‘7. That on 1st day of June, 1936, the defendant Myrtle N. Griffith located the Lady Esther Placer Mining Claim and the Bonnie Brae Placer Mining Claim being the subject matter of defendants' cross-complaint.’
As conclusions of law from the above facts the trial court found: ‘That the attempted location by William G. Dean as agent for plaintiff of the Gold Blossom gold and silver quartz mining claim was void, and in violation of his obligation and duties as trustee of said Sierra Syndicate, a common-law trust, and that in so far as defendants were concerned, the said Gold Blossom gold and silver quartz mining claim became open public land eligible for location as mining claims from and after July 1st, 1931, that the said William G. Dean was prohibited by law on July 31st, 1931, from acting in a dual capacity.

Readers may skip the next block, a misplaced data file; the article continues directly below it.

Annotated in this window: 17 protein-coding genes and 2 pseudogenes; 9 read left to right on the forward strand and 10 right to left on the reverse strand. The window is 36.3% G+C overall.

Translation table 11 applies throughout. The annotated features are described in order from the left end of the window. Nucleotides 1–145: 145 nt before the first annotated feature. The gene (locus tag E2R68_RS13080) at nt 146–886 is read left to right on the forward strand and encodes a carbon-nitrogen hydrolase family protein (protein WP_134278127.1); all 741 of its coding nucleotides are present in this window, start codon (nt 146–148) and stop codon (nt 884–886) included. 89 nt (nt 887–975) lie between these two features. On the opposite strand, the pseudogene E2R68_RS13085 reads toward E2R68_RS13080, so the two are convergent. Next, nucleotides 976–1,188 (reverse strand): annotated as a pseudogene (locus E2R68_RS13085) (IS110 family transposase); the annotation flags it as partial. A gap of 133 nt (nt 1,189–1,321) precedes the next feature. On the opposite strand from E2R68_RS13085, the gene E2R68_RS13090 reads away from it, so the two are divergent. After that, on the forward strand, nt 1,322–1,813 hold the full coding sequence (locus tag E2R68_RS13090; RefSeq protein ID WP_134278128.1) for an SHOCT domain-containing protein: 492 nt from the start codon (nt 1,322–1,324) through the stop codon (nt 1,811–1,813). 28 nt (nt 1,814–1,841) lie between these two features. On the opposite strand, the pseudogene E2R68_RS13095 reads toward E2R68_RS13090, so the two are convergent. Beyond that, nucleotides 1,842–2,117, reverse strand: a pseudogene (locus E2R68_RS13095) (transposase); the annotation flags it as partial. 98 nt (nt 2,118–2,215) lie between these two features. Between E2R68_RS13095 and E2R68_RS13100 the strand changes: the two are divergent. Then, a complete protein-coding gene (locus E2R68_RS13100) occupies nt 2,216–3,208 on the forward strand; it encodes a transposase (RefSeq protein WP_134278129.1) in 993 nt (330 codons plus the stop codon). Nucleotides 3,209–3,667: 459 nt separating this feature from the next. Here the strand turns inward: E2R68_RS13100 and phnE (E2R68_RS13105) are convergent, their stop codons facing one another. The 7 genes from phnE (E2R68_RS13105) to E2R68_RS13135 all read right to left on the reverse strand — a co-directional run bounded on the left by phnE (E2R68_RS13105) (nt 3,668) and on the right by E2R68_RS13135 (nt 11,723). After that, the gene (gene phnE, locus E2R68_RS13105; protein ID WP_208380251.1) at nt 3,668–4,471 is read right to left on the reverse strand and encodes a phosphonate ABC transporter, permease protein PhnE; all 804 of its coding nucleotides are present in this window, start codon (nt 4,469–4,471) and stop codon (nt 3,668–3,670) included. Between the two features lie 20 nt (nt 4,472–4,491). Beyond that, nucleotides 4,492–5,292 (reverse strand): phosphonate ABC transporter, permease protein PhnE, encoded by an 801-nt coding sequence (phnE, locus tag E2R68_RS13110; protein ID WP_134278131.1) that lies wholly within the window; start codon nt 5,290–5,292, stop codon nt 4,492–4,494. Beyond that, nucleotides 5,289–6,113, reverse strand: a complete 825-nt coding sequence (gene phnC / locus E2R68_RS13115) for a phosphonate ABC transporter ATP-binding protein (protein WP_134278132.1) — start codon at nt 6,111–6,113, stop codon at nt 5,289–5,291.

‘That the defendant's locations of Lady Esther and the Bonnie Brae Placer Mining Claims are good and valid, and that defendants are entitled to a decree quieting their title thereto in said defendants as against the plaintiff, and that defendants are entitled to a judgment for their costs herein.’
A judgment was then rendered quieting title to the two placer mining claims in defendant Myrtle N. Griffith.